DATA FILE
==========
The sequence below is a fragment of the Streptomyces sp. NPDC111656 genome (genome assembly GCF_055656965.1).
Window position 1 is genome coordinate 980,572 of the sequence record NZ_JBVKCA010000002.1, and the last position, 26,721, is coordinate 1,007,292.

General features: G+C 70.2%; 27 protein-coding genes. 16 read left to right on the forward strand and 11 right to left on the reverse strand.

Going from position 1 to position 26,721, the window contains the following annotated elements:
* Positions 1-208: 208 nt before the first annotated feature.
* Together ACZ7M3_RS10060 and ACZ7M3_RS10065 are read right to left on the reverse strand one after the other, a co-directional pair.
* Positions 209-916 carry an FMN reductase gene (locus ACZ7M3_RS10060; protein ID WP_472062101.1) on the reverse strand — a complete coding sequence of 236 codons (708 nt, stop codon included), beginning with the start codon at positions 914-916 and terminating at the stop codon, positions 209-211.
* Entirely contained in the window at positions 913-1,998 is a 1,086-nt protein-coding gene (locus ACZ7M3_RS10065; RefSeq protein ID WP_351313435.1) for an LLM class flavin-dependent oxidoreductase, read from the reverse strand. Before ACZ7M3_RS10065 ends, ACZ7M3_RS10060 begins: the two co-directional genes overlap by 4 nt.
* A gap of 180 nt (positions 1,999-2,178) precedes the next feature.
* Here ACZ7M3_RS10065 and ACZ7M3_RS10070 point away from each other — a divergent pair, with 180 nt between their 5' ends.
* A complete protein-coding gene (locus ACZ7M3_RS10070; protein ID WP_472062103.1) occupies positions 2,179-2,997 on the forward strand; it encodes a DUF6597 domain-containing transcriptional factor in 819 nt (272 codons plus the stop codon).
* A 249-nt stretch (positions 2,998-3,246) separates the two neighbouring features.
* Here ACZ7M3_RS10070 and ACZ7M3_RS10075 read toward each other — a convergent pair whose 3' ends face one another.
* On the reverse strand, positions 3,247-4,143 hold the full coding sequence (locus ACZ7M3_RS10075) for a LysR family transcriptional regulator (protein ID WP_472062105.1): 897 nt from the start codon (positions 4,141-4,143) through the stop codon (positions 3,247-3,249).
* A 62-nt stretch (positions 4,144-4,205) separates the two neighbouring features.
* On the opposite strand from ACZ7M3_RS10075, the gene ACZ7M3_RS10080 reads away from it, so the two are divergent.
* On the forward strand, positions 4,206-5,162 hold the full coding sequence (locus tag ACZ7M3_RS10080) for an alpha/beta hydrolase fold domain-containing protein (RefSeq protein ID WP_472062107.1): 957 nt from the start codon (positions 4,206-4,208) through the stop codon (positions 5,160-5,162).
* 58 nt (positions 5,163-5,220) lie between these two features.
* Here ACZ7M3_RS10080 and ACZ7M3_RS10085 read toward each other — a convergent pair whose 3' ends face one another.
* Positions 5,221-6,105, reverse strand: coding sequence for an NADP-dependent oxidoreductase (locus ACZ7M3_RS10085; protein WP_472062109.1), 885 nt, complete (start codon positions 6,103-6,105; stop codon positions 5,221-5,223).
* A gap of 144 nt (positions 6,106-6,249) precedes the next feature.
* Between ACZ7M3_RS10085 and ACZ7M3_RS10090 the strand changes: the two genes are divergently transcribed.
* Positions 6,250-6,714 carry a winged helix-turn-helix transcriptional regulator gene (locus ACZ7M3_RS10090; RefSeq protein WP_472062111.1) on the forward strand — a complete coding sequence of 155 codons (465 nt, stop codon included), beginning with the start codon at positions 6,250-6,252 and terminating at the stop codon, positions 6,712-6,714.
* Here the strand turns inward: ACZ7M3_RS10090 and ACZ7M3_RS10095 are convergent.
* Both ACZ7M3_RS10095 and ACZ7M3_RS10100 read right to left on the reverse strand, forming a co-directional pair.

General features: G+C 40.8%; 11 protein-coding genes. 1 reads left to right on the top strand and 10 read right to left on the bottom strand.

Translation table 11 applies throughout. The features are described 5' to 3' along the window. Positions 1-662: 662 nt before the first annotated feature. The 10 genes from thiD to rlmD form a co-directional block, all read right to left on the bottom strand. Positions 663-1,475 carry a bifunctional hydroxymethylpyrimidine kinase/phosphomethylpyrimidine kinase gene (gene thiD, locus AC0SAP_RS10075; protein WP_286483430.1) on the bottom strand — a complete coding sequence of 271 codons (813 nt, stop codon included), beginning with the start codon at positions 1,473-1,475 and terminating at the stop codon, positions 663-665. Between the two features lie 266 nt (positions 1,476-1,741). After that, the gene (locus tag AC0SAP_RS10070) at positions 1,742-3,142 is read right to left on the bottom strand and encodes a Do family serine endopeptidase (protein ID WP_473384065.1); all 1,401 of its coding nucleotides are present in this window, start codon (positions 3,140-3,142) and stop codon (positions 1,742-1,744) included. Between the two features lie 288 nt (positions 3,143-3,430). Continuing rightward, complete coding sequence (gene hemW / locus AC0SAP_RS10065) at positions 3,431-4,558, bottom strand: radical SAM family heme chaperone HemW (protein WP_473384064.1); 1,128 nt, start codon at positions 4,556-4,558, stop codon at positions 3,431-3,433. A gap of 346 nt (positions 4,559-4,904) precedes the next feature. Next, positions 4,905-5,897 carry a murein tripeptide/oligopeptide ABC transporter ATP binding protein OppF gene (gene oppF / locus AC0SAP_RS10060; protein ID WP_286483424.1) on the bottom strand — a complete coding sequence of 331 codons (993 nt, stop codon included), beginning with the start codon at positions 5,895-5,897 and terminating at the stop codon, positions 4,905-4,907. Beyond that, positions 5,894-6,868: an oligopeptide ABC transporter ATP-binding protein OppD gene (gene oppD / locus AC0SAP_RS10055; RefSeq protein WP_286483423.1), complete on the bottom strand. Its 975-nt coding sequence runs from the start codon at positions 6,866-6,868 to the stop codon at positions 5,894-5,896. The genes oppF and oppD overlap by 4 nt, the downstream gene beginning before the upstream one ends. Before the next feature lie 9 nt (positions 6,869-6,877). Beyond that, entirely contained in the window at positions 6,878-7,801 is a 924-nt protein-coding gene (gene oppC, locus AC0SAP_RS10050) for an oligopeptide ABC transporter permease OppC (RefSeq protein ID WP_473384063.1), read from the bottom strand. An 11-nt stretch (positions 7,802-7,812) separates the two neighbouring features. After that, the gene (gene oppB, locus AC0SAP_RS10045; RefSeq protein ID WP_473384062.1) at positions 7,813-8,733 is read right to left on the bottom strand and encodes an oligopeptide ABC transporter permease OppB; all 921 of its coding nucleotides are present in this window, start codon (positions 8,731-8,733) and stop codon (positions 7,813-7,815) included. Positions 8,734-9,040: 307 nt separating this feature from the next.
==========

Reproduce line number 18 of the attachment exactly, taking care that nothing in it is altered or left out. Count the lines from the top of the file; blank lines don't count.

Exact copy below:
* 58 nt (positions 5,163-5,220) lie between these two features.